There Will Never Be Another Chris Cornell

Music is the soundtrack of our lives. Without it we would be soulless robots swimming in a sea of blackened nothingness. No matter the emotions; the struggles, or triumphs, we have certain musical acts that perfectly express who we are, or what we are going through at certain point in our lives. At the very least, the best artists draw us into specific genres we hold with reverence years after the style fades away, or merges into a style we don’t recognize. When critics and fans think of grunge music, the first band thought of is Nirvana, but for me and surely scores of others, grunge is Soundgarden.

As a kid I had a horrible taste in music, but one of my older sisters accidentally changed all that. She would blast bands like Hole, Pearl Jam, and Soundgarden that broke through her wall, into my ears before they took residence in my soul. Soundgarden quickly became one of my favorite bands, permanently taking a spot in my stereo; teaching me why the music we listen to has immeasurable value, and is the basis of our most cherished moments, as well as being the art form we depend on during our most darkest moments.

The last album they produced before their original break up; Down on the Upside is one of my favorite albums of all time, and is consistently in my rotation. Inside that album was a song I listened to during many of the dark moments in my life. The song is rarely, if ever mentioned as one of their best, but it spoke about life and loneliness, describing what it means to be alone, with just enough hope.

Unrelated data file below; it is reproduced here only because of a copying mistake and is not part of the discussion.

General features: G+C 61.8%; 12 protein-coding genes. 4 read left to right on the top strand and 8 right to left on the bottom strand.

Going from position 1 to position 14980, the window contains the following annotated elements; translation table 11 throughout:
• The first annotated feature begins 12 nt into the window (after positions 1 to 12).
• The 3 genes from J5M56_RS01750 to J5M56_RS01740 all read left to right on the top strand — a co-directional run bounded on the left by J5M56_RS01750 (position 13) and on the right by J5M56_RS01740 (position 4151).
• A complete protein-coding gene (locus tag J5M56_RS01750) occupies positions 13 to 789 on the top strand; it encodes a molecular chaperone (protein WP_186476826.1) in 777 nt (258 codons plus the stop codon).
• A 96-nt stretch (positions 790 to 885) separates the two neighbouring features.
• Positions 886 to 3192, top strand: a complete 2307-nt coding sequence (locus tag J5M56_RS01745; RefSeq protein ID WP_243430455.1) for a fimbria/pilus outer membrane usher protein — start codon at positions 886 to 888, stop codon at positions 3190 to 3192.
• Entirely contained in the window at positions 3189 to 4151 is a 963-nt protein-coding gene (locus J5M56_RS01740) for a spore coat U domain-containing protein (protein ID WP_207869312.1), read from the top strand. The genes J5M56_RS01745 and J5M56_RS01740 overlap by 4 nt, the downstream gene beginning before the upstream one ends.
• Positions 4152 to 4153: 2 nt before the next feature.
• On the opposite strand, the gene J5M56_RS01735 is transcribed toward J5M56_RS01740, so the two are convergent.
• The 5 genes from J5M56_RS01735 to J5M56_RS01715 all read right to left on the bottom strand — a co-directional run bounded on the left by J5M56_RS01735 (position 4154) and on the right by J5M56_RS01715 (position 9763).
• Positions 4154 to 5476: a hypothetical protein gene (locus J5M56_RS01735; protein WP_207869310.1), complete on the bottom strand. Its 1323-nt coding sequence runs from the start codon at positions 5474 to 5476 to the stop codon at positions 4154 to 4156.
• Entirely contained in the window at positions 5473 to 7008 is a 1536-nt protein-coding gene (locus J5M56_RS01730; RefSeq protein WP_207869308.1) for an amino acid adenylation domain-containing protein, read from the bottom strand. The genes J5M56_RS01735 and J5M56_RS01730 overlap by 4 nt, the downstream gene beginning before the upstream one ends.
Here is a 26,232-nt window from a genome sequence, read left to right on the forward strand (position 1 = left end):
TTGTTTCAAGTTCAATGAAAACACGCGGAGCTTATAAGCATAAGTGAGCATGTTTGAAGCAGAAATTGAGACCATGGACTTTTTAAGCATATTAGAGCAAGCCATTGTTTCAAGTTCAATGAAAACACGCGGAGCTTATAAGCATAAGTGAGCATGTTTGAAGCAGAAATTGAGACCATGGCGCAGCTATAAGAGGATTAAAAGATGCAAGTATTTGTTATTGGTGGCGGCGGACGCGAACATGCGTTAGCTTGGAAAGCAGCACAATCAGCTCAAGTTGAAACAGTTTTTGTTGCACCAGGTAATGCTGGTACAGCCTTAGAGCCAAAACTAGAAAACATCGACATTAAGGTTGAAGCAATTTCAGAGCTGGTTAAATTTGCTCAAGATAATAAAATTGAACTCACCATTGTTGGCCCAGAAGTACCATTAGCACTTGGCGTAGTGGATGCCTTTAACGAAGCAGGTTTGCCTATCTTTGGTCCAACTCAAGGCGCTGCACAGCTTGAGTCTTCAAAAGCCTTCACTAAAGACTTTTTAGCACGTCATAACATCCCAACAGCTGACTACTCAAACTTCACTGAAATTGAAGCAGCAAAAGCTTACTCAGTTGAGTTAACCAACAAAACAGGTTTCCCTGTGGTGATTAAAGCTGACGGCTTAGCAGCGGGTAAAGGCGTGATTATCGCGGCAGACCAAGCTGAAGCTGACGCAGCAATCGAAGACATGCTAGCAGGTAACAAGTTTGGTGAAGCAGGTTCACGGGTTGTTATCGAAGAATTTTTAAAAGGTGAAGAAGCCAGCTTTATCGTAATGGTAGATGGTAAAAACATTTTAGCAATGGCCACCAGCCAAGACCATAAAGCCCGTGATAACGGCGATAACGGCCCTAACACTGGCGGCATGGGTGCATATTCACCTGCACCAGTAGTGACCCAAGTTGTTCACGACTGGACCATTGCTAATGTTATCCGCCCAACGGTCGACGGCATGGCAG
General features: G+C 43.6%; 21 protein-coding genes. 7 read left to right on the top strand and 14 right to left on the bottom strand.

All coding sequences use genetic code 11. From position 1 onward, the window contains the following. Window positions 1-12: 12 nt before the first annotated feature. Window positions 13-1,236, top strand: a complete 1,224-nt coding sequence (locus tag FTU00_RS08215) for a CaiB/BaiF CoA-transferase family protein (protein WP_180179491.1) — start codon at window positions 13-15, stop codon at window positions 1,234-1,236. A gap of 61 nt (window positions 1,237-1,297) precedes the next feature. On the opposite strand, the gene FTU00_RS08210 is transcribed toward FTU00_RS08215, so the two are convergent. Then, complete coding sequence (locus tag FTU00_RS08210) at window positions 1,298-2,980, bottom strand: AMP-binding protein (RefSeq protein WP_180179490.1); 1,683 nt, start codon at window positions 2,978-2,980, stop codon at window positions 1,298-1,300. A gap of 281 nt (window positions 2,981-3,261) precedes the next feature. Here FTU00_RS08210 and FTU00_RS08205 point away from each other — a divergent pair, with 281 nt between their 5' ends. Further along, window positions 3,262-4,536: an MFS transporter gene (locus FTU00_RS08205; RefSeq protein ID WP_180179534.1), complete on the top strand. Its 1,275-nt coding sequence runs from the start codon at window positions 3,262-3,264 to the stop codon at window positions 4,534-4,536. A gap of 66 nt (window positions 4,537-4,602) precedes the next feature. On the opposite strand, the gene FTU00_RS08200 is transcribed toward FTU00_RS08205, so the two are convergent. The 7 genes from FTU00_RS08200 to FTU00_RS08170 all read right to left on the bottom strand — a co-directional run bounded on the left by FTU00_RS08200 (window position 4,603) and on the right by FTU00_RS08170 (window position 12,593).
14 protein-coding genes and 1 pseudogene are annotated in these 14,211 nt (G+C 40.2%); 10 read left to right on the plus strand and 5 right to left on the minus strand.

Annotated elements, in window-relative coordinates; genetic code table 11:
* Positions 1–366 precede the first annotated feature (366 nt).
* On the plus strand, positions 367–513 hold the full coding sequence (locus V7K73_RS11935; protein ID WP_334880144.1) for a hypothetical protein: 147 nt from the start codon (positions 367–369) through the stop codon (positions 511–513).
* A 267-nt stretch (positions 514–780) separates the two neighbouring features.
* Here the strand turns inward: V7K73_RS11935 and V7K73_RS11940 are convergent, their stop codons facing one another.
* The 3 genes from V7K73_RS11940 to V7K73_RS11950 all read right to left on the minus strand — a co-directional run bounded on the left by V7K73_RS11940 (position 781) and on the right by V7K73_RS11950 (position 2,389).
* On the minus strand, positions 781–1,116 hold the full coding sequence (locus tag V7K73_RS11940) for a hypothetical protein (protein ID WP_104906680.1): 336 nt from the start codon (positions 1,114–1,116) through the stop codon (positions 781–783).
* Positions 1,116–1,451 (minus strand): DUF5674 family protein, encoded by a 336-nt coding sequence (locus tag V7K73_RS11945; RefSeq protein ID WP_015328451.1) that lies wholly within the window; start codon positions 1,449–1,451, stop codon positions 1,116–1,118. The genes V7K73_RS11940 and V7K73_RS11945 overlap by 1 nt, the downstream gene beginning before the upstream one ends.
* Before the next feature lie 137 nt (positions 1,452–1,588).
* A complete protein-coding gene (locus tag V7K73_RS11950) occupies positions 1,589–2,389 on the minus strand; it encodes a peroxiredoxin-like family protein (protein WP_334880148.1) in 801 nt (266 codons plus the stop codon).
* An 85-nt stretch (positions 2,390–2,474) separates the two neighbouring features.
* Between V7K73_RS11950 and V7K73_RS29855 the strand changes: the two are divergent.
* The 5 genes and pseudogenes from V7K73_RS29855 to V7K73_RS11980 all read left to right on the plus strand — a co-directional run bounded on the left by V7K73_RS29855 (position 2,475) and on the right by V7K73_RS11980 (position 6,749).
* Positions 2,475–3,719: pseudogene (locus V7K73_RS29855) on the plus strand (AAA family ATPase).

I think I know the answer,

I stumbled on and all the world fell down

And all the sky went silent

Cracked like glass and slowly

Tumbled to the ground

They say if you look hard

You’ll find your way back home

Born without a friend

And bound to die alone.

Listening to that song on the morning drive to work was more heartbreaking than ever before.

When I logged into my Facebook this morning and saw “R.I.P Chris Cornell,” I was crushed. I never met the man, but he was an artist who wrote some of the best songs of my youth. Spoonman, Black Hole Sun, Jesus Christ Pose, Outshined, Fell on Black Days, Hunger Strike, and countless other classics graced our world and left an indelible in music history.

Regretfully I never saw Soundgarden perform, but I saw Audioslave twice. One of those concerts was a free show on Hollywood Blvd.

It was first trip to California to visit a childhood friend. Along with the rest of the U.N, we went to a taping of Jimmy Kimmel Live where Audioslave performed for the show on that famous American street. They played a song for the show and then proceeded to continue the concert. After about three songs, Audioslave performed the Rage Against The Machine classic Killing In The Name Of; a minute in, a fan threw a pylon on stage, and the concert was shut down. The LAPD SWAT team arrived, and my friends and I got the hell out of there. It’s one of many moments I will never forget, and one I am glad to have experienced.

Like Bowie fans after that legend’s death, I feel the same for the untimely passing of Cornell. He was responsible for so much of my favorite music, and there will never be a duplicate. While other singers have voices that can be easily duplicated, no one will ever be like Cornell. His voice was completely original, and his lyrics were poetic. While some asshole will condemn me for taking this death hard while kids are dying in wars overseas, Cornell’s death leaves me saddened, while also grateful for being around for such great music.

This is the guy who played in a band that played this song.

There will never be another Chris Cornell, but our world sounded so good with him in it.

One clap, two clap, three clap, forty?

By clapping more or less, you can signal to us which stories really stand out.